Private climate finance

Rethinking Private Sector Climate Finance: Why Shouldn’t RWE, RAG, and HeidelbergCement Help Pay for Loss and Damage Caused by Climate Change?

© Carbon Majors,

At a time when the rich nations’ governments — including the federal government of Germany — seem neither able nor willing to dedicate public funds to emissions mitigation and climate adaptation in pursuit of the US$100 billion target, companies are making huge profits at the climate’s expense. What could be more obvious than asking them to share in the burden caused by their actions, thus also opening up a new source of climate finance?

Today, millions of people in the global South have already become innocent victims of climate change, faced with drought, cyclones, and tidal waves. “Loss and damage” refers to the impacts of climate change which are so extreme that they go beyond human beings’ capacity to adapt. They range from extreme weather (such as droughts or floods) to “slow-onset events” including rising sea levels, higher temperatures, ocean acidification, and glacier retreat. Other consequences are salinity, soil and forest degradation, loss of biodiversity, and desertification.

At the same time, those who have made the greatest contribution to the new climatic conditions by emitting enormous quantities of carbon—big international corporations such as Chevron, ExxonMobil, and Saudi Aramco, as well as German companies like RWE, RAG, and HeidelbergCement—have been raking in profits year on year.

The “carbon majors” are the ninety worst climate offenders. The groundbreaking Carbon Majors report, first published in November 2013, is the product of eight years of research by Rick Heede, who aggregated the historic emissions of the ninety largest oil, gas, and coal corporations and the biggest cement manufacturers to show that the fossil fuels they extract and the cement they manufacture are responsible for 63 percent of emissions worldwide. The three biggest emitters are ChevronTexaco, accounting for 3.51 percent of global emissions, ExxonMobil with 3.21 percent, and Saudi Aramco with 3.17 percent. As for the German companies, RWE takes twenty-third place, with 0.47 percent, RAG sixty-second place with 0.08 percent, and HeidelbergCement is responsible for 0.04 percent of total emissions.

The discussion paper Carbon Majors Funding Loss and Damage, presented today by the Heinrich Böll Foundation and the Climate Justice Programme, proposes that in future the top-emitting companies should have to pay for the damage they cause. It sets out the case for a levy on fossil fuel extraction, to be spent on the communities that are suffering from climate change. By 2020, the companies should have paid out around US$50 billion. The levy could start at approximately US$2 per tonne of CO2, rising gradually by 5 to 10 percent a year; it would contribute to the complete phasing out of fossil fuels and the adoption of renewables. The income would flow into the Warsaw International Mechanism for Loss and Damage, agreed during international climate negotiations last year, which will go to benefit the world’s poorest communities and those most seriously threatened by climate change. The precise amount of the levy for each company would be calculated on the basis of its historic and anticipated future emissions.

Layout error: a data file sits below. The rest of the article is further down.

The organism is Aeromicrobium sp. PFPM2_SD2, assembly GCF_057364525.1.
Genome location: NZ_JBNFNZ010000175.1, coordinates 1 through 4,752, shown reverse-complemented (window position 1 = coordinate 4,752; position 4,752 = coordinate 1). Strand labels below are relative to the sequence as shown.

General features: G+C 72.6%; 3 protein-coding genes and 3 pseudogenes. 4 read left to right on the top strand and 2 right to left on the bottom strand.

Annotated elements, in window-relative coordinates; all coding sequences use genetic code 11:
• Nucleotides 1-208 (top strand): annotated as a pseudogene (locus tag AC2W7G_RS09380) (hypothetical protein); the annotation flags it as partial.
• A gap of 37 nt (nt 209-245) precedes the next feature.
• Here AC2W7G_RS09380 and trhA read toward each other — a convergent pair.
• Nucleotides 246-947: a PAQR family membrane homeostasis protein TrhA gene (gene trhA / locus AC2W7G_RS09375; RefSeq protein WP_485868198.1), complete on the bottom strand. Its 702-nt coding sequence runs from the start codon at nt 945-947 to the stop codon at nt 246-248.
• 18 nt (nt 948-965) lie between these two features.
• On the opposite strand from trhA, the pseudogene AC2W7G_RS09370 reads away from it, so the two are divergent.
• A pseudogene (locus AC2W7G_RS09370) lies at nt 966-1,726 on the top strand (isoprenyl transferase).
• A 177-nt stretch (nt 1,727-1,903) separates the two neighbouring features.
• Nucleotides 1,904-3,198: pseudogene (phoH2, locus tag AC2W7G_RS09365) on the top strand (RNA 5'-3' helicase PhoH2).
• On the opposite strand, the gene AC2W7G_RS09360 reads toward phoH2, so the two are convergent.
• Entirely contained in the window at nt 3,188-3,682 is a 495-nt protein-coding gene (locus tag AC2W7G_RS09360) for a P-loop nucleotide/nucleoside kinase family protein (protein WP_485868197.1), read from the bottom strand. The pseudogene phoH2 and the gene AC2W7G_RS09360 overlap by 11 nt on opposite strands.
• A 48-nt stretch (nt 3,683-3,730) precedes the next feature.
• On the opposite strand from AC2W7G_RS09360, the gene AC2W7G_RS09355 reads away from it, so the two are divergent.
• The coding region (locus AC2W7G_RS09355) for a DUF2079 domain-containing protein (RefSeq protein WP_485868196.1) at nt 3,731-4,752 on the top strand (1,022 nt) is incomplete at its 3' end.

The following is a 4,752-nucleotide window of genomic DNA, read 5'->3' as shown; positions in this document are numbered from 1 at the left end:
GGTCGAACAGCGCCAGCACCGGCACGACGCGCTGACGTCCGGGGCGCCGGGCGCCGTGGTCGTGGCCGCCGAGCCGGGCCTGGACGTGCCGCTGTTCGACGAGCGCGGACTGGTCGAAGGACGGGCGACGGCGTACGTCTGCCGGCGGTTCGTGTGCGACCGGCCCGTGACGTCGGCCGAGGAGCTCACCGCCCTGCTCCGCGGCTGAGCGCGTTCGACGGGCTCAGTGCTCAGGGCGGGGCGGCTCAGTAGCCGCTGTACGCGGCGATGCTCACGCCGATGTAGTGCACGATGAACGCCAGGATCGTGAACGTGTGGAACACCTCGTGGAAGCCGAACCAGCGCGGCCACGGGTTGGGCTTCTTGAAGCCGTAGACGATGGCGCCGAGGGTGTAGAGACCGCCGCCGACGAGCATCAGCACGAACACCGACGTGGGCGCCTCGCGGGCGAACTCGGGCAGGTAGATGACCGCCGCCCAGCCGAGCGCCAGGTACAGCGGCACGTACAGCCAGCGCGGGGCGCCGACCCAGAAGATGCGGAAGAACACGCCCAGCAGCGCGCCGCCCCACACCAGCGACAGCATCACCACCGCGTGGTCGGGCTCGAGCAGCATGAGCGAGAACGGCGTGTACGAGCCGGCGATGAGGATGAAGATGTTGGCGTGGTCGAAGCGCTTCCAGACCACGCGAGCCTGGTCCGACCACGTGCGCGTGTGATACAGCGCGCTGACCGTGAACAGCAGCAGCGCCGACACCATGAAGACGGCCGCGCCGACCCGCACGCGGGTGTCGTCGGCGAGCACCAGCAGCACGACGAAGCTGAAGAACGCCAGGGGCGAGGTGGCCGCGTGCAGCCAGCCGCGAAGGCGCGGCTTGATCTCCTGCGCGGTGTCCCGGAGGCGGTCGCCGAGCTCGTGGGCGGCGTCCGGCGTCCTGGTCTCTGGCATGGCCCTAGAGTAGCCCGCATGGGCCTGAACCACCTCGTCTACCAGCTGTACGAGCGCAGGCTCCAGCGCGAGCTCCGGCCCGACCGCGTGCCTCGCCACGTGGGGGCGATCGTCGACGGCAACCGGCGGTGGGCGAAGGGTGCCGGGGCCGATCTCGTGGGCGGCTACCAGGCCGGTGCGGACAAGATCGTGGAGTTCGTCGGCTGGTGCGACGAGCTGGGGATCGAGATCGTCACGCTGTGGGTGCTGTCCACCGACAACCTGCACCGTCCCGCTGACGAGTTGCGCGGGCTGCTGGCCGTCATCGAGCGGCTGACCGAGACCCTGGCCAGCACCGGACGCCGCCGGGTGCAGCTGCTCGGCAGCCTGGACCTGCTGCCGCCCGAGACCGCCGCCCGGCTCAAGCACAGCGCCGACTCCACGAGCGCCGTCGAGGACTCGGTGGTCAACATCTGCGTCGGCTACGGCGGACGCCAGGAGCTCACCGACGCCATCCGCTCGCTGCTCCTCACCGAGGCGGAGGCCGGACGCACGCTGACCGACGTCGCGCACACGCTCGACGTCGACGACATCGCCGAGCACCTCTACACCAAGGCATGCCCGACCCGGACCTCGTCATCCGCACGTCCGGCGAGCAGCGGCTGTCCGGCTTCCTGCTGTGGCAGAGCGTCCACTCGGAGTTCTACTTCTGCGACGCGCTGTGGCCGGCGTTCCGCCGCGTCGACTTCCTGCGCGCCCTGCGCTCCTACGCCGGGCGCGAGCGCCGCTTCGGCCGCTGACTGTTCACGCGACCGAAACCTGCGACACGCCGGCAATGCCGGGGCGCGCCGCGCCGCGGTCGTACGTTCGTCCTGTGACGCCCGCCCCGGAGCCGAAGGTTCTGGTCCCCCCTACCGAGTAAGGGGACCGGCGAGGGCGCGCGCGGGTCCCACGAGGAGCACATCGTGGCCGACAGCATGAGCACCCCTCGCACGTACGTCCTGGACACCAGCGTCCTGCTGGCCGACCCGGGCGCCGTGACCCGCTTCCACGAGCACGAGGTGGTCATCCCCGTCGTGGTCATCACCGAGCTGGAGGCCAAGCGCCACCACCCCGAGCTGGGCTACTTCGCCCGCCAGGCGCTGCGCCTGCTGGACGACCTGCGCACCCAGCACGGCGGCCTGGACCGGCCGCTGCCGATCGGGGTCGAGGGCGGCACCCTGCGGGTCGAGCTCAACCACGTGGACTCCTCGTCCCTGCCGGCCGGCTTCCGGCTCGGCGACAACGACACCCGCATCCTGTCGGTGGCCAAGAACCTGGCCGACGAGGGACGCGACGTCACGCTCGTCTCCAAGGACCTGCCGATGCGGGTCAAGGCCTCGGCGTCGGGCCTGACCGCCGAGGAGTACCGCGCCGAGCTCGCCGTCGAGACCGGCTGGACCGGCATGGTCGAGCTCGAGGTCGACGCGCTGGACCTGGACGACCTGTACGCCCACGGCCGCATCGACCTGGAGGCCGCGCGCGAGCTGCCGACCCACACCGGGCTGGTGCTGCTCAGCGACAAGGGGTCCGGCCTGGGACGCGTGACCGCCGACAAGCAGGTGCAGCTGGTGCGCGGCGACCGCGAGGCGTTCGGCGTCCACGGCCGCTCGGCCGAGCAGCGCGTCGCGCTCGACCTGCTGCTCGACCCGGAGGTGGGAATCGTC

Together, the products of the three German carbon majors are responsible for approximately 0.6 percent of global emissions. The German government needs to consider how these companies should contribute to the costs of the loss and damage they have caused. This could have a lasting positive impact on the amount of private sector money entering international climate finance. The “polluter pays” principle is applied in business, the “do no harm” principle in international law—and what has long been taken for granted in the case of oil spills or nuclear accidents must now also apply to the consequences of anthropogenic climate change.

The idea has high-profile support, for example from Naderev (Yeb) Saño, the lead climate negotiator for the Philippines at the UNFCCC and a member of the Philippines Climate Change Commission. In the Philippines last year, Typhoon Haiyan (Typhoon Yolanda) claimed 6,300 lives, made 4 million people homeless, and caused US$2 billion worth of damage.

PS: The concept of making fossil fuel extractors financially accountable for the damage they cause goes hand in hand with a strategy based on bringing lawsuits against the culprits. Greenpeace International, WWF, and the Center for International Environmental Law (CIEL) have recently written to the chief executives of the carbon majors and their liability insurers alerting them to this. The letters suggest that executives will be personally liable if their companies fund climate denial or lobbying to obstruct effective climate policy.

Lili Fuhr, Heinrich Böll Foundation